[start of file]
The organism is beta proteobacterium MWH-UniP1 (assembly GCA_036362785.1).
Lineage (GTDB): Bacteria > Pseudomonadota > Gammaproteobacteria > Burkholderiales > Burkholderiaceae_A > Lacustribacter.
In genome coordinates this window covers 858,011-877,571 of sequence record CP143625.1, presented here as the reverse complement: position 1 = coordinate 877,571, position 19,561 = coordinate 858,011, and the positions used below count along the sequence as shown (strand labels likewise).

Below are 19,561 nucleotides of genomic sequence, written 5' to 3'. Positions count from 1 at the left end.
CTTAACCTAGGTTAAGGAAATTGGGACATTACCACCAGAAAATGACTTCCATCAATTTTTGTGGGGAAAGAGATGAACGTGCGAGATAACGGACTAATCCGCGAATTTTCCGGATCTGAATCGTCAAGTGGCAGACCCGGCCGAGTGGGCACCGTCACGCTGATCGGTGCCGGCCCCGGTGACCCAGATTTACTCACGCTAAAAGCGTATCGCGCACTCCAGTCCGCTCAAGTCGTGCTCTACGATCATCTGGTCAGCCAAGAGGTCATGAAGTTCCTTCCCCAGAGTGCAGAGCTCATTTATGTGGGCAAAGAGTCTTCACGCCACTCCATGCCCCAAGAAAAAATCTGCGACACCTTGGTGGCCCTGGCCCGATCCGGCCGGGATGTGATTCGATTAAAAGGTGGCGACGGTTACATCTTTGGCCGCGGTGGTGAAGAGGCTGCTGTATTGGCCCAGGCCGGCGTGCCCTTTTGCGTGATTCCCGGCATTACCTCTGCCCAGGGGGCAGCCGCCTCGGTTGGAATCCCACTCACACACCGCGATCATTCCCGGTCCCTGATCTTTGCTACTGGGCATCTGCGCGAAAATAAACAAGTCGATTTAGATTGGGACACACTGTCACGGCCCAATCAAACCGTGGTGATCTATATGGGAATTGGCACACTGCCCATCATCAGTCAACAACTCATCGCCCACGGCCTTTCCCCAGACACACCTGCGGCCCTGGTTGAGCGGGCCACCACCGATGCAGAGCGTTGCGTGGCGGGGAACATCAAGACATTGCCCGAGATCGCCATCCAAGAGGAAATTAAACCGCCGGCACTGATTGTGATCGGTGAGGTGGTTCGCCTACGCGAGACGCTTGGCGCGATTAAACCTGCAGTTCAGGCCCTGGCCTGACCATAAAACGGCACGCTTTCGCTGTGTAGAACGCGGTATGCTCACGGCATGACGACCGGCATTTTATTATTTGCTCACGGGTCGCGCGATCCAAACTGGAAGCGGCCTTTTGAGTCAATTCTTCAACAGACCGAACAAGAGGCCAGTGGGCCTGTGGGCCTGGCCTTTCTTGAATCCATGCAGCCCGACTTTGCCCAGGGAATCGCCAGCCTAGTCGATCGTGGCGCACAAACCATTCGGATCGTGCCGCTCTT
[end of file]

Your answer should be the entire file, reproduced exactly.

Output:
The organism is beta proteobacterium MWH-UniP1 (assembly GCA_036362785.1).
Lineage (GTDB): Bacteria > Pseudomonadota > Gammaproteobacteria > Burkholderiales > Burkholderiaceae_A > Lacustribacter.
In genome coordinates this window covers 858,011-877,571 of sequence record CP143625.1, presented here as the reverse complement: position 1 = coordinate 877,571, position 19,561 = coordinate 858,011, and the positions used below count along the sequence as shown (strand labels likewise).

Below are 19,561 nucleotides of genomic sequence, written 5' to 3'. Positions count from 1 at the left end.
CTTAACCTAGGTTAAGGAAATTGGGACATTACCACCAGAAAATGACTTCCATCAATTTTTGTGGGGAAAGAGATGAACGTGCGAGATAACGGACTAATCCGCGAATTTTCCGGATCTGAATCGTCAAGTGGCAGACCCGGCCGAGTGGGCACCGTCACGCTGATCGGTGCCGGCCCCGGTGACCCAGATTTACTCACGCTAAAAGCGTATCGCGCACTCCAGTCCGCTCAAGTCGTGCTCTACGATCATCTGGTCAGCCAAGAGGTCATGAAGTTCCTTCCCCAGAGTGCAGAGCTCATTTATGTGGGCAAAGAGTCTTCACGCCACTCCATGCCCCAAGAAAAAATCTGCGACACCTTGGTGGCCCTGGCCCGATCCGGCCGGGATGTGATTCGATTAAAAGGTGGCGACGGTTACATCTTTGGCCGCGGTGGTGAAGAGGCTGCTGTATTGGCCCAGGCCGGCGTGCCCTTTTGCGTGATTCCCGGCATTACCTCTGCCCAGGGGGCAGCCGCCTCGGTTGGAATCCCACTCACACACCGCGATCATTCCCGGTCCCTGATCTTTGCTACTGGGCATCTGCGCGAAAATAAACAAGTCGATTTAGATTGGGACACACTGTCACGGCCCAATCAAACCGTGGTGATCTATATGGGAATTGGCACACTGCCCATCATCAGTCAACAACTCATCGCCCACGGCCTTTCCCCAGACACACCTGCGGCCCTGGTTGAGCGGGCCACCACCGATGCAGAGCGTTGCGTGGCGGGGAACATCAAGACATTGCCCGAGATCGCCATCCAAGAGGAAATTAAACCGCCGGCACTGATTGTGATCGGTGAGGTGGTTCGCCTACGCGAGACGCTTGGCGCGATTAAACCTGCAGTTCAGGCCCTGGCCTGACCATAAAACGGCACGCTTTCGCTGTGTAGAACGCGGTATGCTCACGGCATGACGACCGGCATTTTATTATTTGCTCACGGGTCGCGCGATCCAAACTGGAAGCGGCCTTTTGAGTCAATTCTTCAACAGACCGAACAAGAGGCCAGTGGGCCTGTGGGCCTGGCCTTTCTTGAATCCATGCAGCCCGACTTTGCCCAGGGAATCGCCAGCCTAGTCGATCGTGGCGCACAAACCATTCGGATCGTGCCGCTCTT